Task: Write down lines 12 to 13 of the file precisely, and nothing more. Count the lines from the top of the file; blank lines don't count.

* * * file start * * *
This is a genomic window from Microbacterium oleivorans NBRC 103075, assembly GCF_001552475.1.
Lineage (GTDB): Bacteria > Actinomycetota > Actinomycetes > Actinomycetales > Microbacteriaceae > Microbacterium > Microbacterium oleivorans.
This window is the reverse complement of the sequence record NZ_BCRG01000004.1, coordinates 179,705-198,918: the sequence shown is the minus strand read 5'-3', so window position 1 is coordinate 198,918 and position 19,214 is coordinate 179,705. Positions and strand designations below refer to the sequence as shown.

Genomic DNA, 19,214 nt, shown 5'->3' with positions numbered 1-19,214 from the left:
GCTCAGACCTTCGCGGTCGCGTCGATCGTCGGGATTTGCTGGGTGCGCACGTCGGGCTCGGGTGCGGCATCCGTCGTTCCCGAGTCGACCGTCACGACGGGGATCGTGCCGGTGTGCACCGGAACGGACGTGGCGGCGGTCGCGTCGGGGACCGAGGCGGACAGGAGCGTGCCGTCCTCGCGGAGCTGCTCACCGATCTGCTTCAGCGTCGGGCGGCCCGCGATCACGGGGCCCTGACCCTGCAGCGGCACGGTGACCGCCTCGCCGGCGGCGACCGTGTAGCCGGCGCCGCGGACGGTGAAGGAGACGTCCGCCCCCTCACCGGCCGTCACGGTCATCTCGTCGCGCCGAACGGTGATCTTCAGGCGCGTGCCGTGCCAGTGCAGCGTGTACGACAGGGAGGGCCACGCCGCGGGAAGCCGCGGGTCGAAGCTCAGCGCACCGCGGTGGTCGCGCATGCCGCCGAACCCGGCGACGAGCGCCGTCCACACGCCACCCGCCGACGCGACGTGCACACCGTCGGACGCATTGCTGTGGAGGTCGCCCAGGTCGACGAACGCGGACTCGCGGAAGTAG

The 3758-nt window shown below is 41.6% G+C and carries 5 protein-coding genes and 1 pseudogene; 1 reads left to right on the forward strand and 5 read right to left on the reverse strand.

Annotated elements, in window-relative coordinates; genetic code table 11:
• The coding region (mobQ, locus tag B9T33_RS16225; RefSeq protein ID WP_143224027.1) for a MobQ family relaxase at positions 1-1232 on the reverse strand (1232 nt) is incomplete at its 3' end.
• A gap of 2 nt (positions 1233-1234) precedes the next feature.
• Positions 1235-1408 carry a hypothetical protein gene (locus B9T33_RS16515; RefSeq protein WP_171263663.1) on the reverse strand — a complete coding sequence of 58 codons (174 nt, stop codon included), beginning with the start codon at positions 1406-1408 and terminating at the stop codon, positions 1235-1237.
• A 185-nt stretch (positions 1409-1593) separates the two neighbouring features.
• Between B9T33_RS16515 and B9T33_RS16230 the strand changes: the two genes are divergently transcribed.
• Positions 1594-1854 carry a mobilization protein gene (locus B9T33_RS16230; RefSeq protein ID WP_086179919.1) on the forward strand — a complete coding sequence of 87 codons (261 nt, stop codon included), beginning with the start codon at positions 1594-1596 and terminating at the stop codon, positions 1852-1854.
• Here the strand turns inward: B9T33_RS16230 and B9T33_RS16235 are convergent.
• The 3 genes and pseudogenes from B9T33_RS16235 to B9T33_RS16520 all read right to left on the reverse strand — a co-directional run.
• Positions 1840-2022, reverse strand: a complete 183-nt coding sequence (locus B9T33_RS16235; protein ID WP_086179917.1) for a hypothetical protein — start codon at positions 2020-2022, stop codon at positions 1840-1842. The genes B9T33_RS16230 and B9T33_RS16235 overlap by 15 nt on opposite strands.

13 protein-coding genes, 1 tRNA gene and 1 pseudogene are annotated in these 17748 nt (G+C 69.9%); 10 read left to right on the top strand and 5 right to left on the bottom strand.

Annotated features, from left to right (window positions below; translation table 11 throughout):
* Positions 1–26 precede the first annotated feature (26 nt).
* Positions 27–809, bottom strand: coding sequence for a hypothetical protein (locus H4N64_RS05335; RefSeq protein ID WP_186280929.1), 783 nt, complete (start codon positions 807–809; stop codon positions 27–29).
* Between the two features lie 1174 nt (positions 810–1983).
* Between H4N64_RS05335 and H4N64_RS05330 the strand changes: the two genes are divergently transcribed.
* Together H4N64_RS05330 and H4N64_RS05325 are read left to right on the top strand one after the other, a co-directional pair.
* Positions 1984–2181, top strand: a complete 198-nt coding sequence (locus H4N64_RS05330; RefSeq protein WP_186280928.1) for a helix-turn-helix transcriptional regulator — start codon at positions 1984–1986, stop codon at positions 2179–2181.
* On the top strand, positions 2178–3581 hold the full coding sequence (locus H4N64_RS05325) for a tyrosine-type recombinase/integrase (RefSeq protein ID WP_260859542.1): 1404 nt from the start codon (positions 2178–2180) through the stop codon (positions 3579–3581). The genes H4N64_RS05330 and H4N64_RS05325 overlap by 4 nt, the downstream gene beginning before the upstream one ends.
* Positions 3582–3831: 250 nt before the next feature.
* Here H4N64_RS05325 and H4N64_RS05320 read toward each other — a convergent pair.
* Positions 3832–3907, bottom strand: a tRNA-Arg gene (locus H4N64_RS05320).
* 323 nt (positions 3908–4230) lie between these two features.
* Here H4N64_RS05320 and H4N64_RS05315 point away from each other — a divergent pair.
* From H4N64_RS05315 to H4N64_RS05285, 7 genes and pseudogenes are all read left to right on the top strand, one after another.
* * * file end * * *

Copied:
• Between B9T33_RS16515 and B9T33_RS16230 the strand changes: the two genes are divergently transcribed.
• Positions 1594-1854 carry a mobilization protein gene (locus B9T33_RS16230; RefSeq protein ID WP_086179919.1) on the forward strand — a complete coding sequence of 87 codons (261 nt, stop codon included), beginning with the start codon at positions 1594-1596 and terminating at the stop codon, positions 1852-1854.